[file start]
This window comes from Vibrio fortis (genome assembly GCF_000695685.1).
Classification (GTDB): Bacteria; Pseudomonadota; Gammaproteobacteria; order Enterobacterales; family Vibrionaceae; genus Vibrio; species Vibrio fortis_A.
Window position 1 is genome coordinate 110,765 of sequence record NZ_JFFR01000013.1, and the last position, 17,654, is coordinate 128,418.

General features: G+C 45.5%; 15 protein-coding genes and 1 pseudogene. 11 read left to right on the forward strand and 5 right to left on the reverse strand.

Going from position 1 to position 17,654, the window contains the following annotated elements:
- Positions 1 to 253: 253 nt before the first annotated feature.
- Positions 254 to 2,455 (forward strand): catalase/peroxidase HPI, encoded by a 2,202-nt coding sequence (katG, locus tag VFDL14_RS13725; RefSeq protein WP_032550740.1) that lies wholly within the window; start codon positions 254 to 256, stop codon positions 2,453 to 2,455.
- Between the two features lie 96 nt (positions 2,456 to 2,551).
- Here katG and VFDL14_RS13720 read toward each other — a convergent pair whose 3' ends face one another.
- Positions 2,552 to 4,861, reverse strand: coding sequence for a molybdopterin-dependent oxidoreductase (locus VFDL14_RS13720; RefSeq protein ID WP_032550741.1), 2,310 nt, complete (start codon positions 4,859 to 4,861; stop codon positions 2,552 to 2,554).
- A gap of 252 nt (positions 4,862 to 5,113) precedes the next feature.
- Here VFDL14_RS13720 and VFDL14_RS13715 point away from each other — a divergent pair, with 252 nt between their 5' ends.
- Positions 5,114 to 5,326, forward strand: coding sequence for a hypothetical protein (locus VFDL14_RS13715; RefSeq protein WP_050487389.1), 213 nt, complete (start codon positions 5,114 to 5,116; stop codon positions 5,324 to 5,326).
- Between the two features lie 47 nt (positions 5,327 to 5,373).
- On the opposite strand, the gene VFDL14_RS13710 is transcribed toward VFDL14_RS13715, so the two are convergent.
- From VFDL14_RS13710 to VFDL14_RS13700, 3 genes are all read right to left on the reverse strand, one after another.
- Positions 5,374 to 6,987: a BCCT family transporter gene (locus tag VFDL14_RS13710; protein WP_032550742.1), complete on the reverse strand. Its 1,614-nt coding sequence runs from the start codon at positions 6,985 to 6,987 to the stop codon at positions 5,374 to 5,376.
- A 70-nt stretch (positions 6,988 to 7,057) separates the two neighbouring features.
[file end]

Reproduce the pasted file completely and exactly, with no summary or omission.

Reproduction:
This window comes from Vibrio fortis (genome assembly GCF_000695685.1).
Classification (GTDB): Bacteria; Pseudomonadota; Gammaproteobacteria; order Enterobacterales; family Vibrionaceae; genus Vibrio; species Vibrio fortis_A.
Window position 1 is genome coordinate 110,765 of sequence record NZ_JFFR01000013.1, and the last position, 17,654, is coordinate 128,418.

General features: G+C 45.5%; 15 protein-coding genes and 1 pseudogene. 11 read left to right on the forward strand and 5 right to left on the reverse strand.

Going from position 1 to position 17,654, the window contains the following annotated elements:
- Positions 1 to 253: 253 nt before the first annotated feature.
- Positions 254 to 2,455 (forward strand): catalase/peroxidase HPI, encoded by a 2,202-nt coding sequence (katG, locus tag VFDL14_RS13725; RefSeq protein WP_032550740.1) that lies wholly within the window; start codon positions 254 to 256, stop codon positions 2,453 to 2,455.
- Between the two features lie 96 nt (positions 2,456 to 2,551).
- Here katG and VFDL14_RS13720 read toward each other — a convergent pair whose 3' ends face one another.
- Positions 2,552 to 4,861, reverse strand: coding sequence for a molybdopterin-dependent oxidoreductase (locus VFDL14_RS13720; RefSeq protein ID WP_032550741.1), 2,310 nt, complete (start codon positions 4,859 to 4,861; stop codon positions 2,552 to 2,554).
- A gap of 252 nt (positions 4,862 to 5,113) precedes the next feature.
- Here VFDL14_RS13720 and VFDL14_RS13715 point away from each other — a divergent pair, with 252 nt between their 5' ends.
- Positions 5,114 to 5,326, forward strand: coding sequence for a hypothetical protein (locus VFDL14_RS13715; RefSeq protein WP_050487389.1), 213 nt, complete (start codon positions 5,114 to 5,116; stop codon positions 5,324 to 5,326).
- Between the two features lie 47 nt (positions 5,327 to 5,373).
- On the opposite strand, the gene VFDL14_RS13710 is transcribed toward VFDL14_RS13715, so the two are convergent.
- From VFDL14_RS13710 to VFDL14_RS13700, 3 genes are all read right to left on the reverse strand, one after another.
- Positions 5,374 to 6,987: a BCCT family transporter gene (locus tag VFDL14_RS13710; protein WP_032550742.1), complete on the reverse strand. Its 1,614-nt coding sequence runs from the start codon at positions 6,985 to 6,987 to the stop codon at positions 5,374 to 5,376.
- A 70-nt stretch (positions 6,988 to 7,057) separates the two neighbouring features.